With a strikingly entertaining and informative approach, astronaut Jeffrey A. Hoffman shares the world inside a space shuttle and a space traveler's psyche during a two-part series on National Public Radio's "All Things Considered" today and tomorrow.

Hoffman, the crew's astronomer, took his first space flight in April on the Discovery, a history-making journey with Sen. Jake Garn (R-Utah) aboard as a passenger and a supporting cast of equipment failures. Hoffman kept an audio diary, and excerpts from his tapes will be presented today and tomorrow on the news show, which begins on WETA-FM (90.9) at 5 p.m. and on WAMU-FM (88.5) at 6:30.

What he shares is a fascinating personal tour that the network has thankfully given enough time -- each segment is a whopping 26 minutes. In its edited version, though, the program conveys the job tasks but not the suspense of the Discovery voyage.

He discusses the protocol of moving around the shuttle, the demands of the unexpected, fear and safety, and naturally the view.

". . . just looking at darkness come on, the sight of the ice particles in front of the darkness. Well, it is like fireflies. . . . The black of space is the blackest black I have ever seen."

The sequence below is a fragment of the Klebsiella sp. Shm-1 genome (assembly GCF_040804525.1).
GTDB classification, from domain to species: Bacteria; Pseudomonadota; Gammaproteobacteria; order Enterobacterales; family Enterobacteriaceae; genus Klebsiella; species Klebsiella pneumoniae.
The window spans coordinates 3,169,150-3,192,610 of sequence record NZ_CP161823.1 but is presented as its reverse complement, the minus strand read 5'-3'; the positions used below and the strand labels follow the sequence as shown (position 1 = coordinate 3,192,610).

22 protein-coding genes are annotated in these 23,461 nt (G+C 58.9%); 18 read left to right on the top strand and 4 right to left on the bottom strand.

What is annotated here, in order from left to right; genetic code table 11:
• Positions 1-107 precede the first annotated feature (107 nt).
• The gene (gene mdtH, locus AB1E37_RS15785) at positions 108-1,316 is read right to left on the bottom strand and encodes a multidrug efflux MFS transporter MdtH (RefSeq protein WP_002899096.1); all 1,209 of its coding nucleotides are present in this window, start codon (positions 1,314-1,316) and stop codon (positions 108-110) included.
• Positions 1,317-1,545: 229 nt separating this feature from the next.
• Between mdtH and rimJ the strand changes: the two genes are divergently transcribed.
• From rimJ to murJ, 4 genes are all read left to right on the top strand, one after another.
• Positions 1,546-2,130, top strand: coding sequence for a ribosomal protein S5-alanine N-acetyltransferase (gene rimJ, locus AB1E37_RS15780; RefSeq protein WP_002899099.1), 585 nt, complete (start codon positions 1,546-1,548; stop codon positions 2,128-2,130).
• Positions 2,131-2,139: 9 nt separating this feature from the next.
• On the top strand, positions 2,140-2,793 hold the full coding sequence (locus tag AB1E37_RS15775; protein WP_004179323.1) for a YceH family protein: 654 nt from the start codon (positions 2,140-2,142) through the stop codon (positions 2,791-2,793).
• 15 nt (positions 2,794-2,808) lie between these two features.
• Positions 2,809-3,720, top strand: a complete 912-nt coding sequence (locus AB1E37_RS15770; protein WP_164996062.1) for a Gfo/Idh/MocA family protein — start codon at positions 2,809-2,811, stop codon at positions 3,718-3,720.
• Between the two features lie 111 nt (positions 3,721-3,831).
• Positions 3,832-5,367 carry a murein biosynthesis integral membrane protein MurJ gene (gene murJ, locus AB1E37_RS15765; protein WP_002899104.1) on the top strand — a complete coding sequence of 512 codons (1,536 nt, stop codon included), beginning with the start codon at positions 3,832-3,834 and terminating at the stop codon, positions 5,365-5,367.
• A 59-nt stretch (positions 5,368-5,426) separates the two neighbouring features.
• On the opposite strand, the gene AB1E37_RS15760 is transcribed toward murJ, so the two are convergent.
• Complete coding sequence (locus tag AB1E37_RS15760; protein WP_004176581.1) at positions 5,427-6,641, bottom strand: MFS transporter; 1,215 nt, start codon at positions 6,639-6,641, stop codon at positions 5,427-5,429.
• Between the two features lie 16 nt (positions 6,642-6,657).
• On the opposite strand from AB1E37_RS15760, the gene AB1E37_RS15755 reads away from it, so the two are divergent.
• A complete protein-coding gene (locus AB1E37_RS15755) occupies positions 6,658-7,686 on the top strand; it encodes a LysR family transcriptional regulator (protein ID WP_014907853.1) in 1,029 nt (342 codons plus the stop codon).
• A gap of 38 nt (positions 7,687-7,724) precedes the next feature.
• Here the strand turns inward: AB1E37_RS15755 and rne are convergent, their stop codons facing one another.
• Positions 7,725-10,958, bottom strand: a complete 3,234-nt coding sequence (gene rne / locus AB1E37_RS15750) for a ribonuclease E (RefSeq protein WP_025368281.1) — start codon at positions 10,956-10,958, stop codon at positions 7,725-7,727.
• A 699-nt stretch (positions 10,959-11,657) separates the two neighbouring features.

Luckily, Hoffman's humor balances the physics of the flight and the rosy travelogue. At one point, he observes that the shuttle toilet "has the most magnificent view of any bathroom I have ever seen in my life." Later he muses on the need for apples equipped with Velcro for consumption in zero-gravity and the necessity for Margaret Rhea Seddon to move upstairs when the men put on their long underwear for reentry.

Sometimes Hoffman will include some wonderful detail that begs for explanation and quickly Susan Stamberg, the cohost of the programs, steps in to elaborate. Hoffman gained 1 1/2 inches on his 6-foot-2-inch frame in the journey. "I was expecting to grow because this is something that has been measured . . . but not that fast. The gravity load is taken off your spine and the disks between the bones of the spinal column fill up with liquid," he explains.

Hoffman, who took the first unscheduled space walk in an unsuccessful effort to repair a communications satellite, says the crew still felt a sense of accomplishment. "We really felt elation . . . and pride that overshadowed the disappointment," he says.